Google Cloud Connect? Meh, says Microsoft

11550Google announced Cloud Connect this week, a free plugin for Microsoft Office that allows users to sync, edit and store Microsoft Documents in Google Apps, either by converting them to Google Docs, or leaving the files as Office Documents.  Microsoft doesn’t appear to be either too happy or too impressed by Google’s new offering, and has been on the offensive this week to play down the capabilities of Google Cloud Connect.


(screenshot from the MS video, below)

In a Wall Street Journal piece on Cloud Connect, Microsoft reacted to the new offering, which is an outgrowth of DocVerse, a company Google bought last year:

Microsoft suggested most users will stick to Office. “People trust Microsoft to provide the best productivity experience on the PC, phone and browser,” said Clint Patterson, director of Microsoft Online Services, in a statement. “While we appreciate that Google is acknowledging the incredible customer demand for Office, used by over 750 million people world-wide, we believe people will find the Cloud Connect experience falls short of meeting their needs.”

Microsoft was also quick to point out deficiencies in Cloud Connect on their own websites, going so far as to release a video (on Google’s YouTube) pointing out some of the problems:


The video was included as part of a blog post on “Why Microsoft?”, a TechNet blog, that goes into further detail on Microsoft’s reaction.  And if that wasn’t enough, the TechNet article was linked in a Microsoft Office blog post, which was in turn linked on Inside Windows Live.

A blog post at The Register points out that neither Microsoft’s Office Web Apps offerings or Google Cloud Connect actually sync desktop documents with those in the cloud, instead creating cloud copies from the desktop docs.  The Register describes one scenario that many may expect from Cloud Connect that it doesn’t actually offer:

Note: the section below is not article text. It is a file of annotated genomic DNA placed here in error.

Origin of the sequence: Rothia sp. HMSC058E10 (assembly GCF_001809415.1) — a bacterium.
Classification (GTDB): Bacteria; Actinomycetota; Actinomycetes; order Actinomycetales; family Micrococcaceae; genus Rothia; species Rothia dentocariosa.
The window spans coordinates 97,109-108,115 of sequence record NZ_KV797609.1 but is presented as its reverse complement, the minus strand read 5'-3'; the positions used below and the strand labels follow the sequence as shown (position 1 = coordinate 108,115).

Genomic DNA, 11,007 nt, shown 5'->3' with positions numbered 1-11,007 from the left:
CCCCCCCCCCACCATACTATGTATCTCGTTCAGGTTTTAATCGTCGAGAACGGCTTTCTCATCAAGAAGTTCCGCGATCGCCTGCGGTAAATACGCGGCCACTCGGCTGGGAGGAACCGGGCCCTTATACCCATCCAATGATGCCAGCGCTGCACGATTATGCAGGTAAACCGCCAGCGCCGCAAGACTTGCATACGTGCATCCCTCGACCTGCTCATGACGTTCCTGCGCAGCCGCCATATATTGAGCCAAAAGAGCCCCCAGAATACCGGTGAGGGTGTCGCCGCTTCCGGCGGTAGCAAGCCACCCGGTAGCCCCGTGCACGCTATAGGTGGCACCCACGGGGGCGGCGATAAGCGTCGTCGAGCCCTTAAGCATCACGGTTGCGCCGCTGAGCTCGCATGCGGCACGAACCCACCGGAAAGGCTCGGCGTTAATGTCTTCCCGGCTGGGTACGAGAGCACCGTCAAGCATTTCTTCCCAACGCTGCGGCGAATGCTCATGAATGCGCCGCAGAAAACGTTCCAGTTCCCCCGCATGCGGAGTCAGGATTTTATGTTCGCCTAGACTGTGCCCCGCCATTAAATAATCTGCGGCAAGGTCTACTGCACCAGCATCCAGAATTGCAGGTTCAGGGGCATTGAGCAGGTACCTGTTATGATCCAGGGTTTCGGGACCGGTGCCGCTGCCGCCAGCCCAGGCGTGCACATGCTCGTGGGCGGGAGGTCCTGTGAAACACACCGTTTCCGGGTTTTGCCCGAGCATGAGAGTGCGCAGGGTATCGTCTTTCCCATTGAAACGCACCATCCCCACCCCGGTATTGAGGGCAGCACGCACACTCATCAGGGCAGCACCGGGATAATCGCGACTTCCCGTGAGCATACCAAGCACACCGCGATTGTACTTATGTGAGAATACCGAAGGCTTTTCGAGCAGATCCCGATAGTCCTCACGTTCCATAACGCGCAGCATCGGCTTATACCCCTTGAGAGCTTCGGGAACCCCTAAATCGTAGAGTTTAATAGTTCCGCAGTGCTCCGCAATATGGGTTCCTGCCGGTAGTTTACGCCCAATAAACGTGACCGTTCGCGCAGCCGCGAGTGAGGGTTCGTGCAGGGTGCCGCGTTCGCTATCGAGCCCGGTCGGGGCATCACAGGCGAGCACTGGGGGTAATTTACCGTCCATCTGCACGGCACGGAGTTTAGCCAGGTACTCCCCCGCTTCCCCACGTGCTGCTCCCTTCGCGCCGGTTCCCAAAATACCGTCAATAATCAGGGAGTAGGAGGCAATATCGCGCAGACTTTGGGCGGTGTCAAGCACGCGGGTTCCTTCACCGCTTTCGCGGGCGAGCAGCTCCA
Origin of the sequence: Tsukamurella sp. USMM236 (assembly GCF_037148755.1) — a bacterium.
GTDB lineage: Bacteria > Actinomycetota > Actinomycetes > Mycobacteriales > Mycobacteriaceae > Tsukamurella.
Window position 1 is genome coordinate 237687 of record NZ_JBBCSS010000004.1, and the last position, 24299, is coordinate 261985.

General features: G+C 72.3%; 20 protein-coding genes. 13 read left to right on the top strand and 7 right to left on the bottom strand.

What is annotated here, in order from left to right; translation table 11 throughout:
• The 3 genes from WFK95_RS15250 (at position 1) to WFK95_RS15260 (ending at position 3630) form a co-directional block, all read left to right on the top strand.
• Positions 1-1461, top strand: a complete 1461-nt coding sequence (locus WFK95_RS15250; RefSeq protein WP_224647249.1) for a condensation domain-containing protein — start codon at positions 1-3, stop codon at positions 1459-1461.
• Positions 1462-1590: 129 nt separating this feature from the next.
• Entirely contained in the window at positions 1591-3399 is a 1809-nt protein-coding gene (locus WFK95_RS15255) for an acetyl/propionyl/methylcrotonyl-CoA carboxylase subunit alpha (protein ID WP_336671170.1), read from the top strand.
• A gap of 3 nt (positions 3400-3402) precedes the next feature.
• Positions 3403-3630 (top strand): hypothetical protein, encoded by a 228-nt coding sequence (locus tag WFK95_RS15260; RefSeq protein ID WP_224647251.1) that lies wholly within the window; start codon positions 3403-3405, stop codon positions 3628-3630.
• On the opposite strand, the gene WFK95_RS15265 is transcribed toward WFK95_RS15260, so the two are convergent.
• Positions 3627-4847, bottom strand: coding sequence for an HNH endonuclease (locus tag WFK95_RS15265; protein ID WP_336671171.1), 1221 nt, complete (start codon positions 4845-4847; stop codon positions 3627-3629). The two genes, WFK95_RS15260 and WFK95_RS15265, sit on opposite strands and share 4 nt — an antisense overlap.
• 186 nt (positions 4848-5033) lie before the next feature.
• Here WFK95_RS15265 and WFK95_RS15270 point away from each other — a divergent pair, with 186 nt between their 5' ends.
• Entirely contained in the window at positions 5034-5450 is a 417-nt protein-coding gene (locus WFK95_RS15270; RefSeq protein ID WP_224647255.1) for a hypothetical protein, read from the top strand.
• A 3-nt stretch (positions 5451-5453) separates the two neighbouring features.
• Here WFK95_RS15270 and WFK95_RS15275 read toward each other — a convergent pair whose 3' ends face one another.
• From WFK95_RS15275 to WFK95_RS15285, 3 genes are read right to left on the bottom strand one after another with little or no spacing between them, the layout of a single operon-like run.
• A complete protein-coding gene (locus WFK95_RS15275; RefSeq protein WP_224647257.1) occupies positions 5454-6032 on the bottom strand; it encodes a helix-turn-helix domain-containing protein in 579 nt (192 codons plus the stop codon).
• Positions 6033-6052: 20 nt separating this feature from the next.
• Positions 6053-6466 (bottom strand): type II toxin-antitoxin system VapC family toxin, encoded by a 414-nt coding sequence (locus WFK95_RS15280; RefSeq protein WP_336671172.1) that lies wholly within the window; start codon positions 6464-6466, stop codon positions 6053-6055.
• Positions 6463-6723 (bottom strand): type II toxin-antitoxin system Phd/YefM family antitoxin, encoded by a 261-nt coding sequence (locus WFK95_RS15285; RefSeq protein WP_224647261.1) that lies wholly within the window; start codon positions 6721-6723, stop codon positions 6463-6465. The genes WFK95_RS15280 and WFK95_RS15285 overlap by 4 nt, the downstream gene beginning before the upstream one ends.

Though the free plugin synchronizes Microsoft Office files with Google Apps, letting colleagues collaborate on documents and spreadsheets via the interwebs, it doesn’t allow for collaboration across both Office and Google Apps. Either you collaborate via Office or you collaborate via Google Apps. You can’t use both suites to edit the same file.

That functionality isn’t an easy one to implement, the Register goes on to point out:

It’s a really, really hard engineering problem,” Google Apps Product Manager Shan Sinha tells The Register.

“If you look at Microsoft – they’re in the best position to be able to deliver something like this – they don’t even fully deliver a complete experience when it comes to being able to edit a document in the browser while you’re editing a document through the desktop app. They don’t support those scenarios either.”

Google, of course, has their own YouTube video touting the features of Cloud Connect (without mentioning any deficiencies):


One thing for certain, the “Document in the Cloud” wars are heating up, and that can only be good for competitive innovation.  Expect both Google and Microsoft (and others) to be pushing hard in this space in the months and years to come.